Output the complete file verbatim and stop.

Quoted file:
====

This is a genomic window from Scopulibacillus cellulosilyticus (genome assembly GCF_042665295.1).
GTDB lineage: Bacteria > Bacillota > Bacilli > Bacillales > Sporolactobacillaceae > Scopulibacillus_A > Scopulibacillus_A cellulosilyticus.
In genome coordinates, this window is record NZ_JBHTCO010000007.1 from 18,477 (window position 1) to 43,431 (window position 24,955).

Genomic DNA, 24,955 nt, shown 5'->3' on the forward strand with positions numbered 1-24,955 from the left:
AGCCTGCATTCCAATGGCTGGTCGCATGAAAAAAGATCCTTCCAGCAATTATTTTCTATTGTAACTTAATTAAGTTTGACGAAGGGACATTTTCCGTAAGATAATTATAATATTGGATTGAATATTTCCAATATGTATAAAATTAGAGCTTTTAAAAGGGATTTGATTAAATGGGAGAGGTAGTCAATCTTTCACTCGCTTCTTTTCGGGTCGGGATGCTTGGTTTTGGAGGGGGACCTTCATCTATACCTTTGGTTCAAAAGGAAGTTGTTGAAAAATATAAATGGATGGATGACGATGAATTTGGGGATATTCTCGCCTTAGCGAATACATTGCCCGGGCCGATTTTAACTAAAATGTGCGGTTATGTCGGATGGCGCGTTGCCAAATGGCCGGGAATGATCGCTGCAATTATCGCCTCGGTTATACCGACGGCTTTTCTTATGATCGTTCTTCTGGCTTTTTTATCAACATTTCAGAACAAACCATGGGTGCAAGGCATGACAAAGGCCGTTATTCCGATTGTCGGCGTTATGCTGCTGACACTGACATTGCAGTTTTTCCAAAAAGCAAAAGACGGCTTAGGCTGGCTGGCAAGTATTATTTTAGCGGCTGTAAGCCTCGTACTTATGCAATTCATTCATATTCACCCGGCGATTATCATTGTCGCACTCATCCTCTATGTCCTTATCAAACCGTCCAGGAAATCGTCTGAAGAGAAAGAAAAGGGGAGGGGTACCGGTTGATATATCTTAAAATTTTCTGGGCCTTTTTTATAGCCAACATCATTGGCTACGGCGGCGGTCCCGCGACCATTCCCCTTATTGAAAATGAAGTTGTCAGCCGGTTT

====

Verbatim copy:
This is a genomic window from Scopulibacillus cellulosilyticus (genome assembly GCF_042665295.1).
GTDB lineage: Bacteria > Bacillota > Bacilli > Bacillales > Sporolactobacillaceae > Scopulibacillus_A > Scopulibacillus_A cellulosilyticus.
In genome coordinates, this window is record NZ_JBHTCO010000007.1 from 18,477 (window position 1) to 43,431 (window position 24,955).

Genomic DNA, 24,955 nt, shown 5'->3' on the forward strand with positions numbered 1-24,955 from the left:
AGCCTGCATTCCAATGGCTGGTCGCATGAAAAAAGATCCTTCCAGCAATTATTTTCTATTGTAACTTAATTAAGTTTGACGAAGGGACATTTTCCGTAAGATAATTATAATATTGGATTGAATATTTCCAATATGTATAAAATTAGAGCTTTTAAAAGGGATTTGATTAAATGGGAGAGGTAGTCAATCTTTCACTCGCTTCTTTTCGGGTCGGGATGCTTGGTTTTGGAGGGGGACCTTCATCTATACCTTTGGTTCAAAAGGAAGTTGTTGAAAAATATAAATGGATGGATGACGATGAATTTGGGGATATTCTCGCCTTAGCGAATACATTGCCCGGGCCGATTTTAACTAAAATGTGCGGTTATGTCGGATGGCGCGTTGCCAAATGGCCGGGAATGATCGCTGCAATTATCGCCTCGGTTATACCGACGGCTTTTCTTATGATCGTTCTTCTGGCTTTTTTATCAACATTTCAGAACAAACCATGGGTGCAAGGCATGACAAAGGCCGTTATTCCGATTGTCGGCGTTATGCTGCTGACACTGACATTGCAGTTTTTCCAAAAAGCAAAAGACGGCTTAGGCTGGCTGGCAAGTATTATTTTAGCGGCTGTAAGCCTCGTACTTATGCAATTCATTCATATTCACCCGGCGATTATCATTGTCGCACTCATCCTCTATGTCCTTATCAAACCGTCCAGGAAATCGTCTGAAGAGAAAGAAAAGGGGAGGGGTACCGGTTGATATATCTTAAAATTTTCTGGGCCTTTTTTATAGCCAACATCATTGGCTACGGCGGCGGTCCCGCGACCATTCCCCTTATTGAAAATGAAGTTGTCAGCCGGTTT